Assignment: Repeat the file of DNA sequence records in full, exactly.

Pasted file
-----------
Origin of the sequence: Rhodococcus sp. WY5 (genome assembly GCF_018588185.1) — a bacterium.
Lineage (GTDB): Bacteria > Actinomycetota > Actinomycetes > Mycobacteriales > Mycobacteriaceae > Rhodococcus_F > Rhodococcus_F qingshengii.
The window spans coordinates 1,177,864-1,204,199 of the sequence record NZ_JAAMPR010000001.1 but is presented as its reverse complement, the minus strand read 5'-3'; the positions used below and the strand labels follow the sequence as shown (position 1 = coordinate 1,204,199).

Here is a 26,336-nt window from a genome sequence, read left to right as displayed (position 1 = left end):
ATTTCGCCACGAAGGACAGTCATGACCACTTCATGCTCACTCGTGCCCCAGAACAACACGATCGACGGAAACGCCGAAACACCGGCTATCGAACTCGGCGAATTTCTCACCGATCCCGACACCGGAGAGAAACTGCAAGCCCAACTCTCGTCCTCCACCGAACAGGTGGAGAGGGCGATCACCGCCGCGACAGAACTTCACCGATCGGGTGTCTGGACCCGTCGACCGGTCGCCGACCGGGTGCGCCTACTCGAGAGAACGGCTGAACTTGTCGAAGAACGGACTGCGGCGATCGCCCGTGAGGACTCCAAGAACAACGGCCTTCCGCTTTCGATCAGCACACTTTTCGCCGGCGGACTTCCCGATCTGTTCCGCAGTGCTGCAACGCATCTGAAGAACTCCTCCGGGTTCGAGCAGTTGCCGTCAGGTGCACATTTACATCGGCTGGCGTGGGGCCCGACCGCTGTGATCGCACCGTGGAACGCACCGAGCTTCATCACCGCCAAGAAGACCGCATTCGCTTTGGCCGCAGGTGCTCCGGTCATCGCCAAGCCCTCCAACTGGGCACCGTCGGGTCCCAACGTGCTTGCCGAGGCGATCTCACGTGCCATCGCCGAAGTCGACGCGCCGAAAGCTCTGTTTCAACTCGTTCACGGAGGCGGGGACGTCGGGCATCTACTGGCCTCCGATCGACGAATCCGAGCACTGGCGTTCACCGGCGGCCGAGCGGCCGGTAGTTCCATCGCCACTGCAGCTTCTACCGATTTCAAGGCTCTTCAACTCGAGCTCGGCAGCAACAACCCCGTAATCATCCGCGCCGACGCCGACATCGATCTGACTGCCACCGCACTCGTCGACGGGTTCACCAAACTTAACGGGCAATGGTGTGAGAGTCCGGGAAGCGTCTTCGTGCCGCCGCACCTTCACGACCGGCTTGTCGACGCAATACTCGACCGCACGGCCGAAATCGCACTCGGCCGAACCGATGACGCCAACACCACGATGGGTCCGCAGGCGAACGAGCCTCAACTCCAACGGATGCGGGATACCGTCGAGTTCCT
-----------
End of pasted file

Origin of the sequence: Rhodococcus sp. WY5 (genome assembly GCF_018588185.1) — a bacterium.
Lineage (GTDB): Bacteria > Actinomycetota > Actinomycetes > Mycobacteriales > Mycobacteriaceae > Rhodococcus_F > Rhodococcus_F qingshengii.
The window spans coordinates 1,177,864-1,204,199 of the sequence record NZ_JAAMPR010000001.1 but is presented as its reverse complement, the minus strand read 5'-3'; the positions used below and the strand labels follow the sequence as shown (position 1 = coordinate 1,204,199).

Here is a 26,336-nt window from a genome sequence, read left to right as displayed (position 1 = left end):
ATTTCGCCACGAAGGACAGTCATGACCACTTCATGCTCACTCGTGCCCCAGAACAACACGATCGACGGAAACGCCGAAACACCGGCTATCGAACTCGGCGAATTTCTCACCGATCCCGACACCGGAGAGAAACTGCAAGCCCAACTCTCGTCCTCCACCGAACAGGTGGAGAGGGCGATCACCGCCGCGACAGAACTTCACCGATCGGGTGTCTGGACCCGTCGACCGGTCGCCGACCGGGTGCGCCTACTCGAGAGAACGGCTGAACTTGTCGAAGAACGGACTGCGGCGATCGCCCGTGAGGACTCCAAGAACAACGGCCTTCCGCTTTCGATCAGCACACTTTTCGCCGGCGGACTTCCCGATCTGTTCCGCAGTGCTGCAACGCATCTGAAGAACTCCTCCGGGTTCGAGCAGTTGCCGTCAGGTGCACATTTACATCGGCTGGCGTGGGGCCCGACCGCTGTGATCGCACCGTGGAACGCACCGAGCTTCATCACCGCCAAGAAGACCGCATTCGCTTTGGCCGCAGGTGCTCCGGTCATCGCCAAGCCCTCCAACTGGGCACCGTCGGGTCCCAACGTGCTTGCCGAGGCGATCTCACGTGCCATCGCCGAAGTCGACGCGCCGAAAGCTCTGTTTCAACTCGTTCACGGAGGCGGGGACGTCGGGCATCTACTGGCCTCCGATCGACGAATCCGAGCACTGGCGTTCACCGGCGGCCGAGCGGCCGGTAGTTCCATCGCCACTGCAGCTTCTACCGATTTCAAGGCTCTTCAACTCGAGCTCGGCAGCAACAACCCCGTAATCATCCGCGCCGACGCCGACATCGATCTGACTGCCACCGCACTCGTCGACGGGTTCACCAAACTTAACGGGCAATGGTGTGAGAGTCCGGGAAGCGTCTTCGTGCCGCCGCACCTTCACGACCGGCTTGTCGACGCAATACTCGACCGCACGGCCGAAATCGCACTCGGCCGAACCGATGACGCCAACACCACGATGGGTCCGCAGGCGAACGAGCCTCAACTCCAACGGATGCGGGATACCGTCGAGTTCCT